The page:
John and I swore never to travel on Lackadaisical Airlines again, but I didn’t have any control over the reservations made for me on a business trip to Miami a year later. The three of us from the speech department went there for the ASHA convention. When we arrived at our hotel, one of my companions discovered she had lost her purse, and went back to the airport to look for it. So I was a little distracted as we checked in and did not notice that the hotel listed our departure date as a day later then it actually was.  We checked out early the day we did leave, in time to get to the airport so my now ID-less colleague could go through extra security clearance, but the front desk was still crowded. I noticed something odd about the receipt, but with all the people at the desk there was no time to go back and ask questions.

When I got home, I found a charge on my credit card account for an extra night. I called the hotel, expecting a quick resolution to the problem, but they insisted I fax a copy of the receipt, and then told me the receipt showed I had paid for the first four nights of my stay, but not that I hadn’t stayed another night. The front desk clerk checked with housekeeping and housekeeping said the room had been occupied that night. I knew we were all back in Louisiana by then, so the only way that room could have been occupied is if the hotel had rented the room out again, and they would only have done that if they knew we were gone. At this point I went from thinking the charge was a mere oversight to thinking I was dealing with something more sinister. As a last resort, I called Lackadaisical Airlines to find out if there was any way I could get proof that I had flown from Miami to Baton Rouge on the day I said I had. Lackadaisical Airlines came through, even though it wasn’t really their problem, and won themselves back into my good graces. I was told how to print PDF’s of all of our boarding passes from their websites, and I faxed them to the hotel (only to be told that the only person who could reverse the charges wouldn’t be back for three days.)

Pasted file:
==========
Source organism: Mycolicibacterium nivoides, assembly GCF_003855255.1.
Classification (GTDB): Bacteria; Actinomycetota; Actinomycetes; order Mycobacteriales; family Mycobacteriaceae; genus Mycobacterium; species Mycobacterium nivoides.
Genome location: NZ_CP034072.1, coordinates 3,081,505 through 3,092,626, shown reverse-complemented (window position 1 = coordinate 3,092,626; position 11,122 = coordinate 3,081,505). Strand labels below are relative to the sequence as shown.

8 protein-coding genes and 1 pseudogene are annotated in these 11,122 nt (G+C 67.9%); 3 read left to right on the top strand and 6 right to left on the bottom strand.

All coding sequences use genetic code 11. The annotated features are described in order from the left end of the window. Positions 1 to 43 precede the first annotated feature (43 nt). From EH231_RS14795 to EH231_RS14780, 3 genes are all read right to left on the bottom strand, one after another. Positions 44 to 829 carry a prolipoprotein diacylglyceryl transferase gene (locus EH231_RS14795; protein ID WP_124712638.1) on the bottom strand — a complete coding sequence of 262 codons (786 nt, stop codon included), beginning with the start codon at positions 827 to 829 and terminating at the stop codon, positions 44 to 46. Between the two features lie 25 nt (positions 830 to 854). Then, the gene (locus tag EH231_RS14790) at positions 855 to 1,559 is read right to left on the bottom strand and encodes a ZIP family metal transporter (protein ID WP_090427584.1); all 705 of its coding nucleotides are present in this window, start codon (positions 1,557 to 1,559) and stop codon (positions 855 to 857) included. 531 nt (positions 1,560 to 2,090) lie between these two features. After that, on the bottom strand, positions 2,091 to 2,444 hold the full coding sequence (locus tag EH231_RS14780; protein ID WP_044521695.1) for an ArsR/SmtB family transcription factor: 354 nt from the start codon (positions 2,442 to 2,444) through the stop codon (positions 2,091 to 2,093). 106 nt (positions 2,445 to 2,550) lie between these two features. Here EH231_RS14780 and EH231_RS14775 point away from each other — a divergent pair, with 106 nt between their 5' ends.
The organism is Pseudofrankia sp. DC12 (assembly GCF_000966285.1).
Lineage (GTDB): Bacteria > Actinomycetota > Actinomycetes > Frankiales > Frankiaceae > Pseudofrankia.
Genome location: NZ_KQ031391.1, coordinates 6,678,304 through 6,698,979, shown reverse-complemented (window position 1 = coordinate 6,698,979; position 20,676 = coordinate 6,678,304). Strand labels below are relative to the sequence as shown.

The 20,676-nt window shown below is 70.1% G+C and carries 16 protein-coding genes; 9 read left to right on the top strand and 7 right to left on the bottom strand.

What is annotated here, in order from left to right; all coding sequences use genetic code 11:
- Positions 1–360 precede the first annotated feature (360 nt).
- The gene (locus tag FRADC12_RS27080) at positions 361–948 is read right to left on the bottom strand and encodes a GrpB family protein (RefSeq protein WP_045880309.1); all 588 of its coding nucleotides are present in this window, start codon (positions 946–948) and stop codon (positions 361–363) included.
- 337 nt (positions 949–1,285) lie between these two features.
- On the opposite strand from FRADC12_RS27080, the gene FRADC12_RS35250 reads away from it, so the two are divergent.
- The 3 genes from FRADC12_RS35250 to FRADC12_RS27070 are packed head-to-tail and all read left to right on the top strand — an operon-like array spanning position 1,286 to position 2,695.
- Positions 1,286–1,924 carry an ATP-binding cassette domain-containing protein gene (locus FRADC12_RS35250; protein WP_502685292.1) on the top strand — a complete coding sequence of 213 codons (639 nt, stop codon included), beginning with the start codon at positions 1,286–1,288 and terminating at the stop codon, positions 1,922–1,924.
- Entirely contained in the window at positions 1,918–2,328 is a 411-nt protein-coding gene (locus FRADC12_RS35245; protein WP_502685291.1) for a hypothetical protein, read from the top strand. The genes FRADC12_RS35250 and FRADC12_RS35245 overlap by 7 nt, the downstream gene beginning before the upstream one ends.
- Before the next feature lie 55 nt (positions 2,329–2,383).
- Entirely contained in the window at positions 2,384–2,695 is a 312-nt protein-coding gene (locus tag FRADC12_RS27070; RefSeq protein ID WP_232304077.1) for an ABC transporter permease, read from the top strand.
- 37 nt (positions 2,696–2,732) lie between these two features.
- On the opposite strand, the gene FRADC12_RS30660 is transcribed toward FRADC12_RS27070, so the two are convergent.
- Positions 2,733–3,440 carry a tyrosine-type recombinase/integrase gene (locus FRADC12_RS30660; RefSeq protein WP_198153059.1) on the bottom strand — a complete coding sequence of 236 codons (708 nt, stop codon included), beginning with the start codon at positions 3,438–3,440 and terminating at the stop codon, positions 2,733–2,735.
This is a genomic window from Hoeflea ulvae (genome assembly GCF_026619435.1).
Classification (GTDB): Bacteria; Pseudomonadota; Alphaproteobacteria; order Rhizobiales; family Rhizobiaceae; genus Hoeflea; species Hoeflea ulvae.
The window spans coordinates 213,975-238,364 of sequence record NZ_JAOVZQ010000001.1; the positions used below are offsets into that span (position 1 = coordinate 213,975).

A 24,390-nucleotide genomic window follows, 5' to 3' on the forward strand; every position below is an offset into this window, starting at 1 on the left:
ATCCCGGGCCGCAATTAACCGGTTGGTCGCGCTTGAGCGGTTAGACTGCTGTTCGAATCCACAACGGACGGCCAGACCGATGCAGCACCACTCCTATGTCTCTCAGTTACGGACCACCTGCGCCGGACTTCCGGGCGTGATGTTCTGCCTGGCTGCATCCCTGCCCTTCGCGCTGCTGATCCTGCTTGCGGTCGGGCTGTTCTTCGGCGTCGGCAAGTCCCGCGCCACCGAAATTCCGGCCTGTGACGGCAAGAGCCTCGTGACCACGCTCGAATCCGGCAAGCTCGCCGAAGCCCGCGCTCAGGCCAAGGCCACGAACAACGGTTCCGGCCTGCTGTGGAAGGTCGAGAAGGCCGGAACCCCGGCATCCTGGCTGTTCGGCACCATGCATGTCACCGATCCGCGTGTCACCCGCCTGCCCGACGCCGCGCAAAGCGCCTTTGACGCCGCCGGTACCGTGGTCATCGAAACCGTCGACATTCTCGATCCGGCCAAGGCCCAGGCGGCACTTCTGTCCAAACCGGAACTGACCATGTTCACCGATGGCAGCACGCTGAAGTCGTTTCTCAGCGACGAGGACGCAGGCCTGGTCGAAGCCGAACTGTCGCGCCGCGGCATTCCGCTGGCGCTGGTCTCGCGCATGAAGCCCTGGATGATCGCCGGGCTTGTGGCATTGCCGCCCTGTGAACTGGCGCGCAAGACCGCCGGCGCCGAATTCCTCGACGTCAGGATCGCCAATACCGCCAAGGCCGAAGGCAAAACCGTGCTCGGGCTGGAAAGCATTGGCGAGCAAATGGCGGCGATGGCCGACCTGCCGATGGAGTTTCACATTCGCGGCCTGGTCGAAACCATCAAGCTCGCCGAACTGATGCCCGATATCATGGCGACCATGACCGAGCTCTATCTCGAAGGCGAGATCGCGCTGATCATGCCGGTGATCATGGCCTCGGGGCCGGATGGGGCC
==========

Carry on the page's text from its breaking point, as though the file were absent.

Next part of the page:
If you ever go to Miami, don’t stay at the Wyndham Hotel. No reason, just saying.

This vacation should be the most fascinating one I ever took. From the missed flight that led to us looking for a beach cottage in the woods in the dead of night to the cryptic message left for me on my front door by a process server, found when we got back, it was chock full of disaster adventure. I may tell one or two of those tales, like the one about the hailstorms. Mostly, though, my traveler’s tales will sound like, ““We went there, we had a nice time, here are our pictures.” Many, many, many pictures.

Saturday, July 27, 2013

Go With God

"God bless you on your journey," the young man at the airport said as we walked off to our gate.